Everybody responds to news differently. Davis, a diverse community with all sorts of viewpoints, has responded in its own way and everyone has a different response to the noose incident at Davis High.
The response has been made more difficult by the uncertain nature of the incident. We do not know why the incident occurred – whether it was meant as a joke or inspired by actual hate. And quite frankly, it does not matter.
Perhaps the best early response was from Rich Rifkin, who recognized that, while it probably was a prank, “But it’s an ugly sort of prank. It’s not the kind of thing that anyone sees and gets a laugh or feels good about the place they live.”
Whether or not this was a prank, Mr. Rifkin got this exactly right. The public officials in this town did not simply issue a knee-jerk statement. They pondered and tried to find the right balance between expressing concern and compassion on the one hand, while at the same time trying not to empower the perpetrator.
The immediate comment by a respected member of this community that it was “robotic” hurt people beyond any sense that he really understood.
He made people afraid to express themselves on the Vanguard because of his dismissive and hurtful remark. I doubt that he meant it to be as malicious as he did, but that’s how it came across.
I received a message shortly after from a prominent member of this community in his or her own right. Like myself, this individual has raised mixed-race children in this community and at times, many people in this community would be surprised at the difficulties that they have had to face.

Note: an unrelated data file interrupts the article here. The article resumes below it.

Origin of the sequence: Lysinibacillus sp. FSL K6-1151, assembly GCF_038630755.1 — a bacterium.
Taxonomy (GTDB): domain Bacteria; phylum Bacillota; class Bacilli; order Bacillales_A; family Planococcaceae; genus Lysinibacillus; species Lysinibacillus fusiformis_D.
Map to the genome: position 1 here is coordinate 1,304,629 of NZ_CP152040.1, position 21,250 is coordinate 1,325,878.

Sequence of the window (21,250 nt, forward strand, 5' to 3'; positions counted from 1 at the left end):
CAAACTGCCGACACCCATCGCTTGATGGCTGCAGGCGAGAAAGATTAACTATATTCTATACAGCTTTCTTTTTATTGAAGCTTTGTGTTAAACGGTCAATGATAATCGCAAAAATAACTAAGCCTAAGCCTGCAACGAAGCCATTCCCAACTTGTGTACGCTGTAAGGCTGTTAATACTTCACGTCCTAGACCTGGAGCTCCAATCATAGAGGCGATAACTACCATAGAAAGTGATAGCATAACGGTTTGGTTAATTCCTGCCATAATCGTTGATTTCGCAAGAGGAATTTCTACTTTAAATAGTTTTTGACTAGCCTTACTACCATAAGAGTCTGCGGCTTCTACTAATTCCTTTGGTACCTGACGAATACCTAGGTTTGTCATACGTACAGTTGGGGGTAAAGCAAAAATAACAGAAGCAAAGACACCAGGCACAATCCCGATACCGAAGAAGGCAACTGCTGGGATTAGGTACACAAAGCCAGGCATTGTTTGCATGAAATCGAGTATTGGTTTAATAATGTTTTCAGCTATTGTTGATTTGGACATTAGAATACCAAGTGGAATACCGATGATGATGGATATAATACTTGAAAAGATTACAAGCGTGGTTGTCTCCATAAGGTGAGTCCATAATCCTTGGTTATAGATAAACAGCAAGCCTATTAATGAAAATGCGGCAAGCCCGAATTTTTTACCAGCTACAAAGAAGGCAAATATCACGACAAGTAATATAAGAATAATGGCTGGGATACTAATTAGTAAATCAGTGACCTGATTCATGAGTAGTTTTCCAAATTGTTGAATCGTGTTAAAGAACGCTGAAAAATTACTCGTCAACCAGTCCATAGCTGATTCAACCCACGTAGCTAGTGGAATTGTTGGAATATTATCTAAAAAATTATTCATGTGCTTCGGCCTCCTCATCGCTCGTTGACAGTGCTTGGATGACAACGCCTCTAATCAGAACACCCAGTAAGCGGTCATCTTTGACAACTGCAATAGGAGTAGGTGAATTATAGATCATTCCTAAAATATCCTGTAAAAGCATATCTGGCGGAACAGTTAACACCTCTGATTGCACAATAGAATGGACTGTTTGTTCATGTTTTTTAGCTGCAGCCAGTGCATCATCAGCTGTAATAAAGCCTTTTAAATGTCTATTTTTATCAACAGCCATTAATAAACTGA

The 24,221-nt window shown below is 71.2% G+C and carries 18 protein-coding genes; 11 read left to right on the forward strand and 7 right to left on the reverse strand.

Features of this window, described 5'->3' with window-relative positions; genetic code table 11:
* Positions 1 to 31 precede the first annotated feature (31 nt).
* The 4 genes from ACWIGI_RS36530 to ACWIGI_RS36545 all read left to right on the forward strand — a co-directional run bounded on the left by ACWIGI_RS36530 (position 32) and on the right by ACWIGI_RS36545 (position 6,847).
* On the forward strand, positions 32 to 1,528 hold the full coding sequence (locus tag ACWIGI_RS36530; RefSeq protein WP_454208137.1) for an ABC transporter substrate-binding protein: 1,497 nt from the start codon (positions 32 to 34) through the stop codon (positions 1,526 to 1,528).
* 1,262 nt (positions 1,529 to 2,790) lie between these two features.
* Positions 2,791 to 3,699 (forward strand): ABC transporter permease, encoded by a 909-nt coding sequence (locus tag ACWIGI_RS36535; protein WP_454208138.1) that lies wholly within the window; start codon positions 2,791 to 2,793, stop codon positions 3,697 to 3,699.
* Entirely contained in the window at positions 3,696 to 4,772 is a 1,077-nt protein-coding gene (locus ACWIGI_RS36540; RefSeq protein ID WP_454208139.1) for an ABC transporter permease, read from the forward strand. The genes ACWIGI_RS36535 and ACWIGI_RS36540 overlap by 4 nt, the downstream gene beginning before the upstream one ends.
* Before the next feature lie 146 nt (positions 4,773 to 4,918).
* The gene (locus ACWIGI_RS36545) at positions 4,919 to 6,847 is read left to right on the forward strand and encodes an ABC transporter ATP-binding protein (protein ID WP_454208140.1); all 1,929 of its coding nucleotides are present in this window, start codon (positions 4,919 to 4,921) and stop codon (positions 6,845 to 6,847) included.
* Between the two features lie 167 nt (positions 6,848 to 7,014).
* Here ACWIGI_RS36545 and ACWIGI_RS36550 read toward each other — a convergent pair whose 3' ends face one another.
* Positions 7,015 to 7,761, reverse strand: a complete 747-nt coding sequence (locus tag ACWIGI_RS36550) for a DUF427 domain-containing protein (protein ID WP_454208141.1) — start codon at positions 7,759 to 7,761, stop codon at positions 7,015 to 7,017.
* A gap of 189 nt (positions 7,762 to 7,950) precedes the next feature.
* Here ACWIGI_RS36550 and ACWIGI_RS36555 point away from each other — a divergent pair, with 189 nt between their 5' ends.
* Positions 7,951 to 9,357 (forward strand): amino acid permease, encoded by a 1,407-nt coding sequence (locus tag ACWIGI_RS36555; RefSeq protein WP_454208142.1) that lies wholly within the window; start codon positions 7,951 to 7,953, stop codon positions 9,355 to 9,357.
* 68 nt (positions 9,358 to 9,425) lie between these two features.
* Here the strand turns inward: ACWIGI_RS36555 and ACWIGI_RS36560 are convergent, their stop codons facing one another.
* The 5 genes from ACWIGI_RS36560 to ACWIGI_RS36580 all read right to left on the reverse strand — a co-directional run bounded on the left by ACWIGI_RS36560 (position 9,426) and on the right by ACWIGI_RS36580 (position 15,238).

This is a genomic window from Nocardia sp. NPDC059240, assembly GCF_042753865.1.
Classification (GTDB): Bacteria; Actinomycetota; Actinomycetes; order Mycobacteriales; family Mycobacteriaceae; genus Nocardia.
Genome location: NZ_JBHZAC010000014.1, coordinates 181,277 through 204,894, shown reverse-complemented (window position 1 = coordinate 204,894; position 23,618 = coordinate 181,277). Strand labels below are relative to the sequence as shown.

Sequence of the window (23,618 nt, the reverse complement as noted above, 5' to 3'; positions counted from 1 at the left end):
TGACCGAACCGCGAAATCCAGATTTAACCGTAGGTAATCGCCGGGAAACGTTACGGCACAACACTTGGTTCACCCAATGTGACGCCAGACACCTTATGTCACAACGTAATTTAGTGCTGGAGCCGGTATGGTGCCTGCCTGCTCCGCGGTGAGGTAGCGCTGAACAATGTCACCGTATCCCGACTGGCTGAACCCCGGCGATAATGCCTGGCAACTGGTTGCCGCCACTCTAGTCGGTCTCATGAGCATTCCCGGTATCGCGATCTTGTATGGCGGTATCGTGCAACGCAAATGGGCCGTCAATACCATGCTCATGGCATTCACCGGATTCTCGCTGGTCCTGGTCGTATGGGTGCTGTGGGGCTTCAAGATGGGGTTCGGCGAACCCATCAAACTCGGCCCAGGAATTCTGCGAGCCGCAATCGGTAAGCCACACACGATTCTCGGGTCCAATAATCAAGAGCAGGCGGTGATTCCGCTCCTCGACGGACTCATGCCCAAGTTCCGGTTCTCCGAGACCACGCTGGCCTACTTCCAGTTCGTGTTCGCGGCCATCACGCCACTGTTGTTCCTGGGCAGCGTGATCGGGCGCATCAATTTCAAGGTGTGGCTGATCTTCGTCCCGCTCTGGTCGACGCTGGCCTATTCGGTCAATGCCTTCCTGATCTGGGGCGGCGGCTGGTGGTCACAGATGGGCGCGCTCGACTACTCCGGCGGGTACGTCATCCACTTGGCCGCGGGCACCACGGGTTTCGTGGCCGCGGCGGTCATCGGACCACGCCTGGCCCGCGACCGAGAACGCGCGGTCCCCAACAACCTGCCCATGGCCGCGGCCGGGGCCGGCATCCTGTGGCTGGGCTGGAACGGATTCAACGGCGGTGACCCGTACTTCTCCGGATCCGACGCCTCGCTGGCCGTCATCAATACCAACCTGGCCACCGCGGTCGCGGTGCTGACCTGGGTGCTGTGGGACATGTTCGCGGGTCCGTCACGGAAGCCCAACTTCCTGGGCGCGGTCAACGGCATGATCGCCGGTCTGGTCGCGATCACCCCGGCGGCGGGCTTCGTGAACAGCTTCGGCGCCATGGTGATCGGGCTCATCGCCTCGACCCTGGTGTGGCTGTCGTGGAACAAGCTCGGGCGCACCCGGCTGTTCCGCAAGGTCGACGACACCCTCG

The individual wrote me: “Have to say I’m disappointed in some of the comments on the noose article.”
“Something like that doesn’t have to be directed at a specific person. When I saw the photo it literally made me sick to my stomach,” they stated and added: “I have fear for the safety of my older boys in certain situations.”
Unfortunately, they along with a number of other people will not comment on the Vanguard about personal matters of this sort. That is too bad. The people who were dismissive succeeded in fear and intimidation. I have sadness and regret that this site that I have worked so hard to build over the last six years cannot offer people an opportunity to air their concerns.
They concluded: “Most people won’t know what it feels like to be hated and possibly hurt for something they can’t control, like the color of their skin. Even if a prank, it stills feels ugly and can raise past trauma for those who have been targets.”
There are many who simply want to dismiss this as a harmless prank. I remember how we felt when my synagogue was defaced with Swastikas – there is no such thing as a harmless prank.
The fact is, we do not know that this was just a prank.
As someone asked, “Do you believe that the action of putting up the noose on Juneteenth was intentionally inflammatory and worthy of condemnation, regardless of who did it?”
Whether this is a mere coincidence that someone did this during the time when this county was celebrating Juneteenth, the date that we celebrate the emancipation from slavery, is dubious.
Maybe it is. But I suspect, to Marc Hicks who found the noose, and people in segments of the community, it doesn’t matter what the reason is for the incident, it is unacceptable and it brings back all sorts of emotions and feelings. None of this is helpful for the community.
I made a conscious effort to live in this community and raise my kids here. This is the kind of incident that gives me pause. We have enough of our own struggles to get through without having to expose our children to this sorts of hate.
It is bad enough that someone was insensitive enough to hang a noose in my community, in our community. We don’t have to compound that through thoughtless and insensitive remarks on this site.
I hope that when people post on here they understand, that for every person who posts a comment, there are at least 100 to 200 people who are reading it and not commenting.
To people like Joe Krovoza, Rochelle Swanson, Susan Lovenburg and Winfred Roberson, I thank you for your comments yesterday. These are tricky and difficult incidents to deal with.
I think your comments struck the appropriate balance and I thank you for them.
—David M. Greenwald reporting